Sessile cervical fibroids arising from the cervical lips of the vaginal portion during pregnancy are very rare with only 3 cases reported in the literature [4, 5]. They can rapidly increase in size  as in our case and lead to recurrent vaginal bleeding necessitating blood transfusion as in our case. There is also a risk of spontaneous rupture of the membranes (SROM) . The management of the fibroids following delivery can be by myomectomy via abdominal route through an incision in the vagina during the caesarean section  or vaginal myomectomy as in our case. In our case we initially planned to manage the patient conservatively hoping that the fibroid degenerates by spontaneous thrombosis of its feeding blood vessels making myomectomy easier to perform. As we anticipated, this is exactly what had happened with the size of the fibroid reducing from 12 cm to 5 cm making it easier to remove with insignificant amount of bleeding. There is a risk of infection with degenerating fibroids, and these patients need monitoring for such risks in order to instigate early treatment as happened in our case. In two earlier similar case reports from 1958 , they were managed by abdominal hysterectomy; one had SROM at 20 weeks gestation with cord prolapse and intrauterine fetal death. She had abdominal hysterectomy following infection. The other case was delivered by caesarean section at 37 weeks gestation followed by caesarean hysterectomy. Uterine artery embolization is a possibility in these cases to help reducing the size of the fibroid before the myomectomy.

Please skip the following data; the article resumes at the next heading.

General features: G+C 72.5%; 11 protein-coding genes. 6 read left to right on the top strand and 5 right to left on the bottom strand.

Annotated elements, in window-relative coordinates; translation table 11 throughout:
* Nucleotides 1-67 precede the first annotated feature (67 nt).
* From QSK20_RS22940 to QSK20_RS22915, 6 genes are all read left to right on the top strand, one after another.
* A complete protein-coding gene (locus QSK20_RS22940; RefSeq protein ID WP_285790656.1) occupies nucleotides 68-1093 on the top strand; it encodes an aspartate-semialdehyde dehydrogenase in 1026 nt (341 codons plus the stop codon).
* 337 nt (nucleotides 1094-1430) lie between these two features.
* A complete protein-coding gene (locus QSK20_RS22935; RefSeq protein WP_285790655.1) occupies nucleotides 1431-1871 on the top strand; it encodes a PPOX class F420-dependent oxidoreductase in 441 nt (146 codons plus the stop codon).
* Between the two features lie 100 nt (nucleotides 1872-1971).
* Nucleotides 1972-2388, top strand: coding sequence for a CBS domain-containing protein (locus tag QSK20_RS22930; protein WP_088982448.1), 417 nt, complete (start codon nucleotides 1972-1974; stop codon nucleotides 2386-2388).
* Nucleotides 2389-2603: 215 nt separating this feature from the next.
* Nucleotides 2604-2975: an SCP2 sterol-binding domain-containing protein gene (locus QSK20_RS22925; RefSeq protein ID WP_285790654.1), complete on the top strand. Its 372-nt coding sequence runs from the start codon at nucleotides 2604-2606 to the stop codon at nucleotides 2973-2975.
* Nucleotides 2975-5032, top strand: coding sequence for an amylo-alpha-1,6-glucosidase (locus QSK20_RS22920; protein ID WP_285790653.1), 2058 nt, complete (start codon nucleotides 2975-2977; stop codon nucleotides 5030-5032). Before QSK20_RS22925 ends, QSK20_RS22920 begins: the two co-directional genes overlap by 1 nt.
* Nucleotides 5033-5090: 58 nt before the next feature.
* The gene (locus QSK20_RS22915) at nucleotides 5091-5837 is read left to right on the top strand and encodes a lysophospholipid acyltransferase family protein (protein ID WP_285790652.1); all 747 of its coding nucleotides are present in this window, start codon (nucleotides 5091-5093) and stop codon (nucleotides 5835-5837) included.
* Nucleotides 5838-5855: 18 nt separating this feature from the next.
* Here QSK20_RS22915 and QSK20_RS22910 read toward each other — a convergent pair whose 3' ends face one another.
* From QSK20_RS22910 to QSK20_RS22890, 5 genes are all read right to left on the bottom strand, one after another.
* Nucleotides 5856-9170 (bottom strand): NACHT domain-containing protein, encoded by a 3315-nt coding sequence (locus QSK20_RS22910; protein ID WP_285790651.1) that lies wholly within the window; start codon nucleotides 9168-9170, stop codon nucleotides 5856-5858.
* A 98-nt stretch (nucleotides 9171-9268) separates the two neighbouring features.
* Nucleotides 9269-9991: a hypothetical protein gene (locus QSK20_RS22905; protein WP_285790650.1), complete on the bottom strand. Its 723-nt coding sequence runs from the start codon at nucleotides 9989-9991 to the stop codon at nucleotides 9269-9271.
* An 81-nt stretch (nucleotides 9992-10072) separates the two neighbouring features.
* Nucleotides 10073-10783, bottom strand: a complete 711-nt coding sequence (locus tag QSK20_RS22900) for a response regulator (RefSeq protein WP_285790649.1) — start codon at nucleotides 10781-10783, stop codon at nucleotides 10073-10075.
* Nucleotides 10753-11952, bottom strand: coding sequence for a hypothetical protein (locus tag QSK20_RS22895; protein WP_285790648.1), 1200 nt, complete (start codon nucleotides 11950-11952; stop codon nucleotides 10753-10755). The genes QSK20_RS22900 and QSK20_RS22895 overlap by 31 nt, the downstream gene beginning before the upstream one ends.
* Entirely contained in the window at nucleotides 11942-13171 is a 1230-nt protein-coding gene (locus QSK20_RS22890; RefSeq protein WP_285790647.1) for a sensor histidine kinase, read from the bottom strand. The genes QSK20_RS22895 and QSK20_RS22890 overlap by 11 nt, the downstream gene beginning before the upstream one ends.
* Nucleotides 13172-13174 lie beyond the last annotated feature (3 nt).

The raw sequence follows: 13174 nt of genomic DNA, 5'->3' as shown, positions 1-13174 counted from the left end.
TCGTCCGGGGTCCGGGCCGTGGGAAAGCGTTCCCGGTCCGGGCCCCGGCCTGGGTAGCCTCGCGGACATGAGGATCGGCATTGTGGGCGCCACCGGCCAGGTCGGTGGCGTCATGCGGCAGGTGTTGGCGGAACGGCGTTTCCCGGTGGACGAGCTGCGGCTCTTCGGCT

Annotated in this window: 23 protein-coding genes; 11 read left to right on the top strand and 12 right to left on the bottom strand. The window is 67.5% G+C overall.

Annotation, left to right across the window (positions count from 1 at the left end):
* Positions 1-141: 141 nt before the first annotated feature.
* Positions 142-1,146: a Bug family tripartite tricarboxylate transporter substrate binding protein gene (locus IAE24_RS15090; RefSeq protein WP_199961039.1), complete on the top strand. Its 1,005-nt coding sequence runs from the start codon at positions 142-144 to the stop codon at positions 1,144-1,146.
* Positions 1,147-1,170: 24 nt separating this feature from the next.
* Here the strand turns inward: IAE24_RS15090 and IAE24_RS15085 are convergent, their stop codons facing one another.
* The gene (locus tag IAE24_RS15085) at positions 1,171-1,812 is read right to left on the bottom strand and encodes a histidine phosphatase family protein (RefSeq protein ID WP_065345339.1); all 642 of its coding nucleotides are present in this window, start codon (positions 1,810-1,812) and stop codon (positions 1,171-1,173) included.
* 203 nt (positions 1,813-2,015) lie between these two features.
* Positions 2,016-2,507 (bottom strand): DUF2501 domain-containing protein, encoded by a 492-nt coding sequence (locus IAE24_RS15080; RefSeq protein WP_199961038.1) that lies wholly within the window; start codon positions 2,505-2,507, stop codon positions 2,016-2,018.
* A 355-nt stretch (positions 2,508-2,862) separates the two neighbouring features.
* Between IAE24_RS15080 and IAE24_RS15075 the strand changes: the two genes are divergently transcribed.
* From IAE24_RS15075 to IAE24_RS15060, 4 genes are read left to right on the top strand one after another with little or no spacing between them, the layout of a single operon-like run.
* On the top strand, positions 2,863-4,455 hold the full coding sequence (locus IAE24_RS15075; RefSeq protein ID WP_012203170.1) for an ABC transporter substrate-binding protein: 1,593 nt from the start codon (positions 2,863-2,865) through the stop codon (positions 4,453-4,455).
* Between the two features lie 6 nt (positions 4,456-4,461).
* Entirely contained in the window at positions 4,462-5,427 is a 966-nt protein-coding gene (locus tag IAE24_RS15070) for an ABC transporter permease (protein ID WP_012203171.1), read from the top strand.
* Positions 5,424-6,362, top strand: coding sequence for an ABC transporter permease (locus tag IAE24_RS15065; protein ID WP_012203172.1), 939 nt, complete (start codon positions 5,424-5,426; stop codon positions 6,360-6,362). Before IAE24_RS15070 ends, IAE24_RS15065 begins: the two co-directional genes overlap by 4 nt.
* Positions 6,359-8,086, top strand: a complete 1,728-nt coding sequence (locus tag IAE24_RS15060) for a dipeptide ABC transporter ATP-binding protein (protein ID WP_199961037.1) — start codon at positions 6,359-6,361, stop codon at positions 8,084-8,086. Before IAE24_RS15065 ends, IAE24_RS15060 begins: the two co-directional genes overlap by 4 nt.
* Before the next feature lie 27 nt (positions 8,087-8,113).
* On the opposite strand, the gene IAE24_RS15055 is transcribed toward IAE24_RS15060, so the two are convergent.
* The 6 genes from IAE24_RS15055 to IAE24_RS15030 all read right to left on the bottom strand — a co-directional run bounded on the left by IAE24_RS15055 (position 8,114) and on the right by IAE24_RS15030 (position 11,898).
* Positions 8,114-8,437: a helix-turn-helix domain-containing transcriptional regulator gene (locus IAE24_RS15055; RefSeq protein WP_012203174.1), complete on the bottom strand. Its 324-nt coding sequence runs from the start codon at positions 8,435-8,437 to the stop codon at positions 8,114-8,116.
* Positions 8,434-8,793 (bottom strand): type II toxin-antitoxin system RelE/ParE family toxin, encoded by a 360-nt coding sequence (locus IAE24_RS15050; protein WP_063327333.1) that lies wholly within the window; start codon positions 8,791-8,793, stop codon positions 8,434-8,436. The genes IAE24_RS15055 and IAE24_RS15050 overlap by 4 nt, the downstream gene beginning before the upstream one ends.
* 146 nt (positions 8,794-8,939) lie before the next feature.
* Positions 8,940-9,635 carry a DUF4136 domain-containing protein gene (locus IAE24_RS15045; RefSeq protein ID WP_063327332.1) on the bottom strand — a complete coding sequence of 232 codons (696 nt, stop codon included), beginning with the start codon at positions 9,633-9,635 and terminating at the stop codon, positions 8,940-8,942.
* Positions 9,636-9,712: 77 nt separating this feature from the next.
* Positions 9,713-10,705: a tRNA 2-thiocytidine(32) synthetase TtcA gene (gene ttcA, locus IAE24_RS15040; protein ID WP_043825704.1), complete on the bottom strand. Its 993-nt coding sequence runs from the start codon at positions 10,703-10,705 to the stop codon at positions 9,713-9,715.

In future pregnancy, women should be scanned for cervical length and to insert cervical suture to reduce the risk of miscarriage as in our case.
This case report has shown that women with sessile cervical fibroids can be managed conservatively before pregnancy, during pregnancy, and after delivery with very good outcomes. Myomectomy can be delayed following delivery as these fibroids decrease in size making it easier to remove them vaginally. Future pregnancies should be monitored with cervical length measurement.
Conflict of Interests
The authors declare that there is no conflict of interest and that the patient has consented to publish this case report.
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Copyright © 2013 Remon Keriakos and Mark Maher. This is an open access article distributed under the Creative Commons Attribution License, which permits unrestricted use, distribution, and reproduction in any medium, provided the original work is properly cited.